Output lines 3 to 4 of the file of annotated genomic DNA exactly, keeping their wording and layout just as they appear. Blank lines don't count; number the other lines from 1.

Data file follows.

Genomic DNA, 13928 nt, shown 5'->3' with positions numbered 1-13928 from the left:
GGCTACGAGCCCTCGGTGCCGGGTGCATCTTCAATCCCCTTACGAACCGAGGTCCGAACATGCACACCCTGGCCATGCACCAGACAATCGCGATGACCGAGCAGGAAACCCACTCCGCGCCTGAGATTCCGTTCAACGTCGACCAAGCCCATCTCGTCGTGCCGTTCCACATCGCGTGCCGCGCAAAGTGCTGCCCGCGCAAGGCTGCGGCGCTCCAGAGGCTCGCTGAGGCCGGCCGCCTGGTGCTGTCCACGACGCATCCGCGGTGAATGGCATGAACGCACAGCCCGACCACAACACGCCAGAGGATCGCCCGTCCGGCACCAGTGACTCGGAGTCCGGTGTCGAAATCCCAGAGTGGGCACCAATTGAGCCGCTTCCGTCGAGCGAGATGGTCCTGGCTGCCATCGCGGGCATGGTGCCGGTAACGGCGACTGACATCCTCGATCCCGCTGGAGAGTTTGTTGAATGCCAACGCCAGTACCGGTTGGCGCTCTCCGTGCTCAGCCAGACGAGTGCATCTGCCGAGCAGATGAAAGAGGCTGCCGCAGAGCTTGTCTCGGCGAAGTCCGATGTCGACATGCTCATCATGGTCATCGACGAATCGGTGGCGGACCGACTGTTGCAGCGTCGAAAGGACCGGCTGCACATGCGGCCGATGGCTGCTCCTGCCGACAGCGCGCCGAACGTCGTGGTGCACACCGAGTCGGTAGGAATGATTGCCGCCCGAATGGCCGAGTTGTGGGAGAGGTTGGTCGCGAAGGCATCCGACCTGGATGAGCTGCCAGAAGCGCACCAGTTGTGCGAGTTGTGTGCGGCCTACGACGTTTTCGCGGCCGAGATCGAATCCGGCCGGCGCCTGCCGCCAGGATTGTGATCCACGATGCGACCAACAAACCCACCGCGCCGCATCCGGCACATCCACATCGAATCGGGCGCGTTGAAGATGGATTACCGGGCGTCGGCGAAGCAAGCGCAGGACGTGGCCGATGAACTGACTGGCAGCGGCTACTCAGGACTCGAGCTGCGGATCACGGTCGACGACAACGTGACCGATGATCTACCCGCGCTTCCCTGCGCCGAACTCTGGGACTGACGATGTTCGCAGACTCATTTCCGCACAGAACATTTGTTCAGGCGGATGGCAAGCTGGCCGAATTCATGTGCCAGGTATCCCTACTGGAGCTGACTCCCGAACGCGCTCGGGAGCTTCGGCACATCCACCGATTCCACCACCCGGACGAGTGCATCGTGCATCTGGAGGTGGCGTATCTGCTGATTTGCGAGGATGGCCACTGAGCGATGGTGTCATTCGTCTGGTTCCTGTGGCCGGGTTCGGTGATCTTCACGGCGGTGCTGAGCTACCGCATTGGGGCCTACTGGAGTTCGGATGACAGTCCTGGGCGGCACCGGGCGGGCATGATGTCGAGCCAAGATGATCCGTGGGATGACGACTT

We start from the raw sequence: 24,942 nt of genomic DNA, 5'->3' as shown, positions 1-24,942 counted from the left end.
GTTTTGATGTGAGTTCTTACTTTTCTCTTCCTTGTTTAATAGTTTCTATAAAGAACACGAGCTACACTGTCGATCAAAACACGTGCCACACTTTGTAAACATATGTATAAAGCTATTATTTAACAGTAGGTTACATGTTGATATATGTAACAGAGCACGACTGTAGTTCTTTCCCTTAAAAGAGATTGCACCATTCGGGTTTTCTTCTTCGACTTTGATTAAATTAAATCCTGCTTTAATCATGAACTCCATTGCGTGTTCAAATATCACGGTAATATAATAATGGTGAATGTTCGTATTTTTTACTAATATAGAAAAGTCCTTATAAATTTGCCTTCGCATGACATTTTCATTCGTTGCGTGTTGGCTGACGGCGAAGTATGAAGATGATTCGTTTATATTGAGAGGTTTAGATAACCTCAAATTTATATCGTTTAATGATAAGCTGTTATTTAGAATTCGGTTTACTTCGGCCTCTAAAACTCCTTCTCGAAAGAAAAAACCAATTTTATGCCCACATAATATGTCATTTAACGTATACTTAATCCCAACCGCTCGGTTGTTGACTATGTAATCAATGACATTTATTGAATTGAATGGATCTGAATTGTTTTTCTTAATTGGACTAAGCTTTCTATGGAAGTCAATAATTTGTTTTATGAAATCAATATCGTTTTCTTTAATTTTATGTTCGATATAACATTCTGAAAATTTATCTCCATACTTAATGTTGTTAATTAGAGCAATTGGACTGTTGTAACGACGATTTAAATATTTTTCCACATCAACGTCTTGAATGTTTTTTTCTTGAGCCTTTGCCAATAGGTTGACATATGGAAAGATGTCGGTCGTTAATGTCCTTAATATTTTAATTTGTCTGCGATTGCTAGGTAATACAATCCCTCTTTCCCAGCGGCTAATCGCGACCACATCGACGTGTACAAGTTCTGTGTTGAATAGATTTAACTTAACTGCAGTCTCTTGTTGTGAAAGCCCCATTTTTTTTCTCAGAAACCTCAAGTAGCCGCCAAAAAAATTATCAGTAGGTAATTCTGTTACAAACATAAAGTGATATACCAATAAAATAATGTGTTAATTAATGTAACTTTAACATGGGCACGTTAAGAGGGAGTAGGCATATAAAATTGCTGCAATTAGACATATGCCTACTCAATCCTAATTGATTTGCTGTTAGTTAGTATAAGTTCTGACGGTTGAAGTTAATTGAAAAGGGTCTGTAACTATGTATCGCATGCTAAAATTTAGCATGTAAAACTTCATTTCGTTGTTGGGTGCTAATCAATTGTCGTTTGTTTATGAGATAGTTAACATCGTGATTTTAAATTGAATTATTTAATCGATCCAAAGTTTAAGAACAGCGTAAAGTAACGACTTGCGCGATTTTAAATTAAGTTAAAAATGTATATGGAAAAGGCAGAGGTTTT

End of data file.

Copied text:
We start from the raw sequence: 24,942 nt of genomic DNA, 5'->3' as shown, positions 1-24,942 counted from the left end.
GTTTTGATGTGAGTTCTTACTTTTCTCTTCCTTGTTTAATAGTTTCTATAAAGAACACGAGCTACACTGTCGATCAAAACACGTGCCACACTTTGTAAACATATGTATAAAGCTATTATTTAACAGTAGGTTACATGTTGATATATGTAACAGAGCACGACTGTAGTTCTTTCCCTTAAAAGAGATTGCACCATTCGGGTTTTCTTCTTCGACTTTGATTAAATTAAATCCTGCTTTAATCATGAACTCCATTGCGTGTTCAAATATCACGGTAATATAATAATGGTGAATGTTCGTATTTTTTACTAATATAGAAAAGTCCTTATAAATTTGCCTTCGCATGACATTTTCATTCGTTGCGTGTTGGCTGACGGCGAAGTATGAAGATGATTCGTTTATATTGAGAGGTTTAGATAACCTCAAATTTATATCGTTTAATGATAAGCTGTTATTTAGAATTCGGTTTACTTCGGCCTCTAAAACTCCTTCTCGAAAGAAAAAACCAATTTTATGCCCACATAATATGTCATTTAACGTATACTTAATCCCAACCGCTCGGTTGTTGACTATGTAATCAATGACATTTATTGAATTGAATGGATCTGAATTGTTTTTCTTAATTGGACTAAGCTTTCTATGGAAGTCAATAATTTGTTTTATGAAATCAATATCGTTTTCTTTAATTTTATGTTCGATATAACATTCTGAAAATTTATCTCCATACTTAATGTTGTTAATTAGAGCAATTGGACTGTTGTAACGACGATTTAAATATTTTTCCACATCAACGTCTTGAATGTTTTTTTCTTGAGCCTTTGCCAATAGGTTGACATATGGAAAGATGTCGGTCGTTAATGTCCTTAATATTTTAATTTGTCTGCGATTGCTAGGTAATACAATCCCTCTTTCCCAGCGGCTAATCGCGACCACATCGACGTGTACAAGTTCTGTGTTGAATAGATTTAACTTAACTGCAGTCTCTTGTTGTGAAAGCCCCATTTTTTTTCTCAGAAACCTCAAGTAGCCGCCAAAAAAATTATCAGTAGGTAATTCTGTTACAAACATAAAGTGATATACCAATAAAATAATGTGTTAATTAATGTAACTTTAACATGGGCACGTTAAGAGGGAGTAGGCATATAAAATTGCTGCAATTAGACATATGCCTACTCAATCCTAATTGATTTGCTGTTAGTTAGTATAAGTTCTGACGGTTGAAGTTAATTGAAAAGGGTCTGTAACTATGTATCGCATGCTAAAATTTAGCATGTAAAACTTCATTTCGTTGTTGGGTGCTAATCAATTGTCGTTTGTTTATGAGATAGTTAACATCGTGATTTTAAATTGAATTATTTAATCGATCCAAAGTTTAAGAACAGCGTAAAGTAACGACTTGCGCGATTTTAAATTAAGTTAAAAATGTATATGGAAAAGGCAGAGGTTTT